I wouldn't say that any of the spin-offs are more popular than the basic game, but few are especially unpopular either. Games like Carcassonne: The Discovery and Carcassonne: New World may be more easily forgotten than others but everything from "Hunters & Gatherers" (2002) right up to "Safari" (2018) has something to offer and is worth trying out if you ever have the chance.


#22: Where can I find more detailed information about Carcassonne's expansions and rules?

Considering the number of expansions that now exist for Carcassonne, the state of the "official" rules has become rather confusing where rules from various expansions overlap or occasionally even seem to contradict each other. With the old art version, Hans im Glück attempted to bring clarity to any specific examples that were brought to their attention but these clarifications occasionally made things even more complicated in ways that weren't immediately anticipated. As did the mere existence of expansions like Halflings and German Castles which required players to treat these half/ double sized tiles in the same way as any other tile!

Despite incredible efforts over a number of years to keep all of Carcassonne's official rulings, special cases and footnotes together in a single document, this increasing confusion has meant that Carcassonne Central's "Complete Annotated Rules" (CAR) document hasn't now been updated since May 2015 and as such is considered obsolete for the purposes of many newer players. HiG meanwhile have started using a disclaimer on all newly released expansions stating that they are for use with the basic game only, and any other expansions are included at the player's own risk. In other words, they're leaving it up to the players themselves to decide what to do if any awkward situations arise. So that's super.

Thankfully, a group of Carcassonne Central regulars were determined not to let the CAR go to waste and successfully brought it back to life in the form of a wiki. The wiki features detailed information about every expansion including tiles, rules and more general things such as Carcassonne's history and timeline of releases. It can even generate a customised turn sequence breakdown based on whichever expansions you select, thus providing an ideal companion to help you to play your games correctly regardless of which expansions you include.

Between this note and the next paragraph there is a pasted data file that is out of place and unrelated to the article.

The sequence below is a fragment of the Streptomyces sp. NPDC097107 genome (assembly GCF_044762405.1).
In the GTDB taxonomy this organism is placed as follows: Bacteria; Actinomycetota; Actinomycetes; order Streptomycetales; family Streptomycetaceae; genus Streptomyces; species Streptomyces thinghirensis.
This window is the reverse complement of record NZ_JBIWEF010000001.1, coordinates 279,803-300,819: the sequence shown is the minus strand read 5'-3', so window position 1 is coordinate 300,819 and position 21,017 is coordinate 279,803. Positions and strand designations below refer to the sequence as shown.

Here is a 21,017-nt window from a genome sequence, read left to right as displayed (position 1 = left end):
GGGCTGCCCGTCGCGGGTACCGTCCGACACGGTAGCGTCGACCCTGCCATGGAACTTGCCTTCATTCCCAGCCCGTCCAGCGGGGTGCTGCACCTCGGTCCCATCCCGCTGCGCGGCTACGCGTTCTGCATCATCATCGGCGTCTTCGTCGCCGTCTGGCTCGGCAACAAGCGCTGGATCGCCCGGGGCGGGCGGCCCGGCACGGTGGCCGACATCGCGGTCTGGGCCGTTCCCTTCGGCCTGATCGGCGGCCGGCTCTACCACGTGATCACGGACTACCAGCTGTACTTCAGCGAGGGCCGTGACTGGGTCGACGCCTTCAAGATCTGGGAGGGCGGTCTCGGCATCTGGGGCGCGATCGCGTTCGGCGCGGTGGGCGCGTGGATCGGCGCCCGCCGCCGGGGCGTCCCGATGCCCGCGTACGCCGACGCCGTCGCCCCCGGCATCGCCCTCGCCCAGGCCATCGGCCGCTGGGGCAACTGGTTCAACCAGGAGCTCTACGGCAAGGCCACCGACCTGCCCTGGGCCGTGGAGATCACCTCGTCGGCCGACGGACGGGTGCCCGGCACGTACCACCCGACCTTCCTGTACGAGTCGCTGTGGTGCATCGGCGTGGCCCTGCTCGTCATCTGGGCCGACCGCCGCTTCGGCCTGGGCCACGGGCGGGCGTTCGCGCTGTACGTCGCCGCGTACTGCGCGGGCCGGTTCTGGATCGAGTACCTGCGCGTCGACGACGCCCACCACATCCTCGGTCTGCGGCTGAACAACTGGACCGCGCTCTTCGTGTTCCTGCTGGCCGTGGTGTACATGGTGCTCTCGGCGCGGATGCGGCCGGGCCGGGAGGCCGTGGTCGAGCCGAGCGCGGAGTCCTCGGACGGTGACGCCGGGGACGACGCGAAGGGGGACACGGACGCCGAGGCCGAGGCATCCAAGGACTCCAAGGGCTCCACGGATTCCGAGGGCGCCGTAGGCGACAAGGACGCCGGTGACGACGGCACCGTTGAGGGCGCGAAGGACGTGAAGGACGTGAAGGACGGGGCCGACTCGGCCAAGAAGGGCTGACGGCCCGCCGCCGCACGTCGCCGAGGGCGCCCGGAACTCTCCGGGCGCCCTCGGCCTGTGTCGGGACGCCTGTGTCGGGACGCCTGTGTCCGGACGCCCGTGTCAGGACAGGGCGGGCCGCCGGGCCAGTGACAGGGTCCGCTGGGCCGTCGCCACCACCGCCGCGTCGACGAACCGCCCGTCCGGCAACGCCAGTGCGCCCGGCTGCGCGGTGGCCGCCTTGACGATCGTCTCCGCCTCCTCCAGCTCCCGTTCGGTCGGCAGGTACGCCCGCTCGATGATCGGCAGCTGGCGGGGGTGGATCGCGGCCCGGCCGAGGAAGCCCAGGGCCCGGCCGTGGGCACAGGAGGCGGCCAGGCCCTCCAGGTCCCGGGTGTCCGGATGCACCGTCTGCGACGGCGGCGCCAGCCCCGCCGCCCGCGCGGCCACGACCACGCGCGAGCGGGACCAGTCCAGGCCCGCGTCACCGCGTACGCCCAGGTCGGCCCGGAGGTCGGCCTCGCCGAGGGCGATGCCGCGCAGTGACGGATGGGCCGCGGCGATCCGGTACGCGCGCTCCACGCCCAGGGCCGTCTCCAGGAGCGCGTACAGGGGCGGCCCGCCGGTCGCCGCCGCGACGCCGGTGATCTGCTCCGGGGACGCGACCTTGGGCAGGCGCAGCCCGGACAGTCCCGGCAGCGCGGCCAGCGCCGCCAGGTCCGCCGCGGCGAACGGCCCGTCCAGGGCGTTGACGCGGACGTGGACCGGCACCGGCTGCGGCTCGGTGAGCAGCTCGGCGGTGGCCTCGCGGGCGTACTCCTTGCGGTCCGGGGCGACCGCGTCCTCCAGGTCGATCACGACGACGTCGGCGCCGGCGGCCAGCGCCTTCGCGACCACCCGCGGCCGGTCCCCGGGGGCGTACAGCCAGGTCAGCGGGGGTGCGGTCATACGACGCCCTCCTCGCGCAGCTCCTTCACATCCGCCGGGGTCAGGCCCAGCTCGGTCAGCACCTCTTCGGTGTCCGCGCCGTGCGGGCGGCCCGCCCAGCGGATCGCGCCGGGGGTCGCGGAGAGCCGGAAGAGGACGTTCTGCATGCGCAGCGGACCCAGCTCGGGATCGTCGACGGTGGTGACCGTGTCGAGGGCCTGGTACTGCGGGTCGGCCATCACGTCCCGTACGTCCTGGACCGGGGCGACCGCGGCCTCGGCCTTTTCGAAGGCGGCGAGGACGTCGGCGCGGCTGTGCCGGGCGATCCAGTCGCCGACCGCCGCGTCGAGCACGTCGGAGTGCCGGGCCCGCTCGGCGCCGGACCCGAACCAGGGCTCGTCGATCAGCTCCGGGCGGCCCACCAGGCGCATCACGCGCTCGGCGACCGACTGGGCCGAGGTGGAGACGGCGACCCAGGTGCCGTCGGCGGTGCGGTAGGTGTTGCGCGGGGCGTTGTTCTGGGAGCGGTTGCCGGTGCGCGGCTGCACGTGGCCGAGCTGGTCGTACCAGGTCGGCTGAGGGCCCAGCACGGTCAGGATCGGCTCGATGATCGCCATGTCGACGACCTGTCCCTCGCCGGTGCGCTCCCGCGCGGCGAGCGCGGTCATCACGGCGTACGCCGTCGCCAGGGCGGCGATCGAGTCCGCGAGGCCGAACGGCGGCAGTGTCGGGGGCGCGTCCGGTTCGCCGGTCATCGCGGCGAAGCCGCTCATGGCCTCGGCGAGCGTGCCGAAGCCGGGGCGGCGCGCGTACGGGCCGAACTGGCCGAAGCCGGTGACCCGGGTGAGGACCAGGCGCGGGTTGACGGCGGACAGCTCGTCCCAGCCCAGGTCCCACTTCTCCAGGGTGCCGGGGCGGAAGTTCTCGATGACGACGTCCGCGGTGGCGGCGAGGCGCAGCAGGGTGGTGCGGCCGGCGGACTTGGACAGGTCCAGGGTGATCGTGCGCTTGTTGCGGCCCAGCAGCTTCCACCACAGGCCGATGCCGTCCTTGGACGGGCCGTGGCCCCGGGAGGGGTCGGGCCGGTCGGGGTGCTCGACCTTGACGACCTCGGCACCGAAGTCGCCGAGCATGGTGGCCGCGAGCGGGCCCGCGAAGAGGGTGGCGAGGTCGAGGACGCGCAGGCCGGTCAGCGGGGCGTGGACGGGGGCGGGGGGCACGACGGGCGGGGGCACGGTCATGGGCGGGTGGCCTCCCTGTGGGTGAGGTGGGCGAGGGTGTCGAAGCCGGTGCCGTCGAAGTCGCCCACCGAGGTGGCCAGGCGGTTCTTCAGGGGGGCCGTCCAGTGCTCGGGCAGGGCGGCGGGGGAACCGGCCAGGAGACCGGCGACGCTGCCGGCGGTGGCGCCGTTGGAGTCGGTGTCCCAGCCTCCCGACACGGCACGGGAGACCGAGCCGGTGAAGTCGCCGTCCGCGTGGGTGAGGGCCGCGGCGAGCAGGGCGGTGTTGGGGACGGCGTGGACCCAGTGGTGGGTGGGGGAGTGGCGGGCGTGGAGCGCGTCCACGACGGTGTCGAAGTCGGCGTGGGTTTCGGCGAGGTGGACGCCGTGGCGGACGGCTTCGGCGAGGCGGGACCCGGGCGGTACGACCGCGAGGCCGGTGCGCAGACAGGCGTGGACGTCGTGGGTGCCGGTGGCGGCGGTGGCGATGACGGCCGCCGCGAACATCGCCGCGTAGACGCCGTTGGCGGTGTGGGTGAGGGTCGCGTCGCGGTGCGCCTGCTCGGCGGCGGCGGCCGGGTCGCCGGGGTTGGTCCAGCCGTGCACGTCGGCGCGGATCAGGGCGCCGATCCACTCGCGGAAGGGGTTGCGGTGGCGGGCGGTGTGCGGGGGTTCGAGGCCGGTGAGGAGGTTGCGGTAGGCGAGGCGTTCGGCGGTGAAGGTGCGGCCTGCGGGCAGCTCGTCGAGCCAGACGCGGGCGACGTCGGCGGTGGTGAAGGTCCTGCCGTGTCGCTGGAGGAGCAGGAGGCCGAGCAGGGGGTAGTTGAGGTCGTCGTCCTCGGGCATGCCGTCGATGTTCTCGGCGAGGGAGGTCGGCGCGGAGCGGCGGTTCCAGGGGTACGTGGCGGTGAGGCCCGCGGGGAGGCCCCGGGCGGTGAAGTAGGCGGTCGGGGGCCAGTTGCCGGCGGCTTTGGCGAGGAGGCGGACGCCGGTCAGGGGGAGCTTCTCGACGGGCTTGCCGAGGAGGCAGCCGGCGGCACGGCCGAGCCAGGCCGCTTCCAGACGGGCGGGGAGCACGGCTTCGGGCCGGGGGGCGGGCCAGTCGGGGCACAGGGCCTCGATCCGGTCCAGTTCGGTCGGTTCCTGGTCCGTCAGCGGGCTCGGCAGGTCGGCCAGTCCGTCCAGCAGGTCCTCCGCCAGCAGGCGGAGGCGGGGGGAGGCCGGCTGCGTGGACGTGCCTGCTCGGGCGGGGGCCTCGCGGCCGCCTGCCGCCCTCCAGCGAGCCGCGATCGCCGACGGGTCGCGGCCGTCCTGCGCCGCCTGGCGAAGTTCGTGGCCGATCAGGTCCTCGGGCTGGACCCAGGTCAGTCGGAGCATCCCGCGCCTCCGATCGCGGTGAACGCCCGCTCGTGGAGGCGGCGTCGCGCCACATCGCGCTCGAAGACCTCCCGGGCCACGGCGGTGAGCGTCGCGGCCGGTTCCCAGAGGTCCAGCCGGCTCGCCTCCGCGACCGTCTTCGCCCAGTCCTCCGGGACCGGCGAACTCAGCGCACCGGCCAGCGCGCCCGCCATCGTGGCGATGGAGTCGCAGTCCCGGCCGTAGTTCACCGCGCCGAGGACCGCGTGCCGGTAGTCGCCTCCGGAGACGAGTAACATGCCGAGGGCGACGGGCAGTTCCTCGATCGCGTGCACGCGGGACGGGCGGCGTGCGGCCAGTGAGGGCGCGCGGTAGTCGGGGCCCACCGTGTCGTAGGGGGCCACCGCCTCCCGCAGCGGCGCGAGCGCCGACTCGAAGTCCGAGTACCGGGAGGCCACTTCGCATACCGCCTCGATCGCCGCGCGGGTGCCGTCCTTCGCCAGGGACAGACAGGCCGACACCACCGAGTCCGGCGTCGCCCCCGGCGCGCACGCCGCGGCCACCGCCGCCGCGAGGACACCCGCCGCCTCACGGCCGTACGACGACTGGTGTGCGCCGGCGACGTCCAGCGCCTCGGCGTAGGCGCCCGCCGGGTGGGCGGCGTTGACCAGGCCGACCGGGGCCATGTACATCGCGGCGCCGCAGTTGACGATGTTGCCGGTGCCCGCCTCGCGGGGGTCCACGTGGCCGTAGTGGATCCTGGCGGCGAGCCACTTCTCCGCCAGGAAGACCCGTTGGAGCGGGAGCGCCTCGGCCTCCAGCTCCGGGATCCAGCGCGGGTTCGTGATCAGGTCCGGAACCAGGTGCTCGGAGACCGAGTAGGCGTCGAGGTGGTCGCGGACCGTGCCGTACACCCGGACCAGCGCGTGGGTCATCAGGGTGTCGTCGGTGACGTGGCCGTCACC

The wiki can be found here: http://wikicarpedia.com/index.php/Main_Page and is considered recommended reading for any aspiring Carcassonne enthusiast!


#23: Why are there so many different versions of the Carcassonne basegame?

If you're in the business of publishing and selling games, how do you make people re-buy games they already own? Simple! By repackaging your game as a "limited edition" with a brand new expansion or combination of expansions. Big Boxes aside, Hans im Glück have produced at least five such versions of their basic game: with Traders & Builders in 2004 (tin box), with Princess & Dragon in 2006, with Crop Circles in 2009, with special meeples and The Festival in 2011 (meeple-shaped box), and with Count, King & Robber and Die Belagerers in 2013 (tin box). At time of release, Crop Circles, The Festival and Die Belagerers were brand new expansions that weren't available in any way other than through these special boxes.

There have also been six different "Big Box" versions of Carcassonne released so far; five for the old art version, one for the new (although some might say it's more like seven if you class the 2003 "Limited Edition" gold box as Big Box 0 but that's a matter of opinion). These represent great starting points for new players who want to kickstart their Carcassonne collection with a good selection of expansions for a reasonable price. However, Big Boxes 5 and 6 have both contained exclusive content that remains unavailable outside of these Big Box editions. In the case of BB5 this is literally just a couple of modified tiles from the River expansion, but even this was enough for some enthusiasts to declare it a brand new expansion and as such River 3/ 1b was born. But with BB6, seven of the eleven included expansions remain unavailable for the new art version unless through purchase of this box. Frustratingly, these aren't even new expansions and are merely reprints of the mini boxed expansions that were available for the old art version of Carcassonne in 2012. Being a Carcassonne completionist is expensive!

Finally is Wheel of Fortune. This is a bit of a weird one as it doesn't really fit the mould as either a major or a minor expansion, and is just as much a spin-off/ stand alone game as it is anything else. This has only ever been available either with the basegame, or through Big Box 5 which includes a slightly modified set of tiles. My favourite thing about this expansion (or whatever it is) in particular though is the inclusion, with German versions, of a romantic novel written by Helene Luise Köppel. Named after the expansion, this undoubtedly provides players with an ideal companion to the game to be read between turns against players who like to make sure they've considered all of their options very thoroughly!